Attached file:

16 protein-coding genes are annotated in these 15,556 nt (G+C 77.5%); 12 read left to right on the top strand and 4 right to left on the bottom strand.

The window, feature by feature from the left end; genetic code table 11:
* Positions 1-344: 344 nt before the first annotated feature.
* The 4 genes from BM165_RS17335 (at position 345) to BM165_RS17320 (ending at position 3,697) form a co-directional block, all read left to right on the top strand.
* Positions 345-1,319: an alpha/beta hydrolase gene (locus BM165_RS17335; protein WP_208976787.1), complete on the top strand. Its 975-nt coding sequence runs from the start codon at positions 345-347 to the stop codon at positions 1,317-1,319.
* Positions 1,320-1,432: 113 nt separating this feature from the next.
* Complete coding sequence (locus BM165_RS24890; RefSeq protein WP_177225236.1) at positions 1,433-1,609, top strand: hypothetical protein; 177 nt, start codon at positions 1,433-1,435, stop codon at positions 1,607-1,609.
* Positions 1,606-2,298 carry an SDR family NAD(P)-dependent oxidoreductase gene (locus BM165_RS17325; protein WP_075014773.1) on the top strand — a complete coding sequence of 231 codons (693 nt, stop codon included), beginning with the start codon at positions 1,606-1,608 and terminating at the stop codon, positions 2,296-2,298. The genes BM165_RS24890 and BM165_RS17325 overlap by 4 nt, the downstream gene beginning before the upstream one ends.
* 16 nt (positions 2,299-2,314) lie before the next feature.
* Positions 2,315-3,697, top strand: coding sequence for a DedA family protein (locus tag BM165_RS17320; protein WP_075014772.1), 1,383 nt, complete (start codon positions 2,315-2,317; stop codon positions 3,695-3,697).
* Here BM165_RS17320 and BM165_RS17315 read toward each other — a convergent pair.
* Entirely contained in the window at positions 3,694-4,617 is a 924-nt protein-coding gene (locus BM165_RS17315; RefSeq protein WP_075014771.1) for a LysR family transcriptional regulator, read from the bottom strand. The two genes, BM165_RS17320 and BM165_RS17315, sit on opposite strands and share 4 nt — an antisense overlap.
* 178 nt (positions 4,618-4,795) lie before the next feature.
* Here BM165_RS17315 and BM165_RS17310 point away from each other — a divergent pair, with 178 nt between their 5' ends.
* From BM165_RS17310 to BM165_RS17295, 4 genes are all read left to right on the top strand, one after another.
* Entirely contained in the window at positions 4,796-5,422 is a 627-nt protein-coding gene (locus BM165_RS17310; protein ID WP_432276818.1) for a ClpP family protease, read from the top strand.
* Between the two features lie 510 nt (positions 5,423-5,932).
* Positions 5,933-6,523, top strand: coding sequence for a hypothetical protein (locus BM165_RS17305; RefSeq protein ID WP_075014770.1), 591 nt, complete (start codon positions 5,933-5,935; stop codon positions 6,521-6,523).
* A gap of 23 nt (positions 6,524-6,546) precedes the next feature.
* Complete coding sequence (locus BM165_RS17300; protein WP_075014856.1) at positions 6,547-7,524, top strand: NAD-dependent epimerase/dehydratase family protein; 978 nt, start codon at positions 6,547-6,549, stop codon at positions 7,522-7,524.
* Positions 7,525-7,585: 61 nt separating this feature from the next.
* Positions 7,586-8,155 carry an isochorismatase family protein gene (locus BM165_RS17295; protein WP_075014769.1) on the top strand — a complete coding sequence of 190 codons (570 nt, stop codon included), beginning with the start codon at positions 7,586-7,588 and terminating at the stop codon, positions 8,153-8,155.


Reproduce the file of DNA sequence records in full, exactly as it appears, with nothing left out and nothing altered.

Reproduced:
16 protein-coding genes are annotated in these 15,556 nt (G+C 77.5%); 12 read left to right on the top strand and 4 right to left on the bottom strand.

The window, feature by feature from the left end; genetic code table 11:
* Positions 1-344: 344 nt before the first annotated feature.
* The 4 genes from BM165_RS17335 (at position 345) to BM165_RS17320 (ending at position 3,697) form a co-directional block, all read left to right on the top strand.
* Positions 345-1,319: an alpha/beta hydrolase gene (locus BM165_RS17335; protein WP_208976787.1), complete on the top strand. Its 975-nt coding sequence runs from the start codon at positions 345-347 to the stop codon at positions 1,317-1,319.
* Positions 1,320-1,432: 113 nt separating this feature from the next.
* Complete coding sequence (locus BM165_RS24890; RefSeq protein WP_177225236.1) at positions 1,433-1,609, top strand: hypothetical protein; 177 nt, start codon at positions 1,433-1,435, stop codon at positions 1,607-1,609.
* Positions 1,606-2,298 carry an SDR family NAD(P)-dependent oxidoreductase gene (locus BM165_RS17325; protein WP_075014773.1) on the top strand — a complete coding sequence of 231 codons (693 nt, stop codon included), beginning with the start codon at positions 1,606-1,608 and terminating at the stop codon, positions 2,296-2,298. The genes BM165_RS24890 and BM165_RS17325 overlap by 4 nt, the downstream gene beginning before the upstream one ends.
* 16 nt (positions 2,299-2,314) lie before the next feature.
* Positions 2,315-3,697, top strand: coding sequence for a DedA family protein (locus tag BM165_RS17320; protein WP_075014772.1), 1,383 nt, complete (start codon positions 2,315-2,317; stop codon positions 3,695-3,697).
* Here BM165_RS17320 and BM165_RS17315 read toward each other — a convergent pair.
* Entirely contained in the window at positions 3,694-4,617 is a 924-nt protein-coding gene (locus BM165_RS17315; RefSeq protein WP_075014771.1) for a LysR family transcriptional regulator, read from the bottom strand. The two genes, BM165_RS17320 and BM165_RS17315, sit on opposite strands and share 4 nt — an antisense overlap.
* 178 nt (positions 4,618-4,795) lie before the next feature.
* Here BM165_RS17315 and BM165_RS17310 point away from each other — a divergent pair, with 178 nt between their 5' ends.
* From BM165_RS17310 to BM165_RS17295, 4 genes are all read left to right on the top strand, one after another.
* Entirely contained in the window at positions 4,796-5,422 is a 627-nt protein-coding gene (locus BM165_RS17310; protein ID WP_432276818.1) for a ClpP family protease, read from the top strand.
* Between the two features lie 510 nt (positions 5,423-5,932).
* Positions 5,933-6,523, top strand: coding sequence for a hypothetical protein (locus BM165_RS17305; RefSeq protein ID WP_075014770.1), 591 nt, complete (start codon positions 5,933-5,935; stop codon positions 6,521-6,523).
* A gap of 23 nt (positions 6,524-6,546) precedes the next feature.
* Complete coding sequence (locus BM165_RS17300; protein WP_075014856.1) at positions 6,547-7,524, top strand: NAD-dependent epimerase/dehydratase family protein; 978 nt, start codon at positions 6,547-6,549, stop codon at positions 7,522-7,524.
* Positions 7,525-7,585: 61 nt separating this feature from the next.
* Positions 7,586-8,155 carry an isochorismatase family protein gene (locus BM165_RS17295; protein WP_075014769.1) on the top strand — a complete coding sequence of 190 codons (570 nt, stop codon included), beginning with the start codon at positions 7,586-7,588 and terminating at the stop codon, positions 8,153-8,155.